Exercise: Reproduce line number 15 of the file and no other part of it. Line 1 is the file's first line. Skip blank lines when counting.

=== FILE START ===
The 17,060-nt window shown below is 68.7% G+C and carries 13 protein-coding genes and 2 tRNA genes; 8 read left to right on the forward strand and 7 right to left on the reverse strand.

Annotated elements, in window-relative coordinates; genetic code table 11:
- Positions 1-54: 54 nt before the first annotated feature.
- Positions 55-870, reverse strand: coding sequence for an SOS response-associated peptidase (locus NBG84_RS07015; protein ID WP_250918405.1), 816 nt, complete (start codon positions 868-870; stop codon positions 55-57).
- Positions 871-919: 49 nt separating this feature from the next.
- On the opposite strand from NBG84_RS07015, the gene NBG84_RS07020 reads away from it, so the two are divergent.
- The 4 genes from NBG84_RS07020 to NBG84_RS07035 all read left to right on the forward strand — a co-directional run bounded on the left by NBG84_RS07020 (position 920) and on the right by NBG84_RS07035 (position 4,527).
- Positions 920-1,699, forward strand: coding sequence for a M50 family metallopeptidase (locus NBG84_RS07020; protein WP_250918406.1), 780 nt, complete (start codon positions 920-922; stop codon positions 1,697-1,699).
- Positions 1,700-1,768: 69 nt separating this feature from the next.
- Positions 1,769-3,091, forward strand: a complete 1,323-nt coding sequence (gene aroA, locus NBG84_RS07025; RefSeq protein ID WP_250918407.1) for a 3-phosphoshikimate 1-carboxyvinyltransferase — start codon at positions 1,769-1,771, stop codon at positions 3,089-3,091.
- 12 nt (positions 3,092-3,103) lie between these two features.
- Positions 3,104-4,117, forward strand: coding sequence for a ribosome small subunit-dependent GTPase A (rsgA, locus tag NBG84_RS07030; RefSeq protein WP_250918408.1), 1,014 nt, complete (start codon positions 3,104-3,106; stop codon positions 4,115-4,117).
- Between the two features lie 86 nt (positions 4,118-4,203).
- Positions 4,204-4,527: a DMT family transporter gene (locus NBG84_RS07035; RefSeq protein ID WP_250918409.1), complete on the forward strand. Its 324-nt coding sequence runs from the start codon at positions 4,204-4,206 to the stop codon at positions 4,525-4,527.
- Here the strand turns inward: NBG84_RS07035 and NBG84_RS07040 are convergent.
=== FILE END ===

- Here the strand turns inward: NBG84_RS07035 and NBG84_RS07040 are convergent.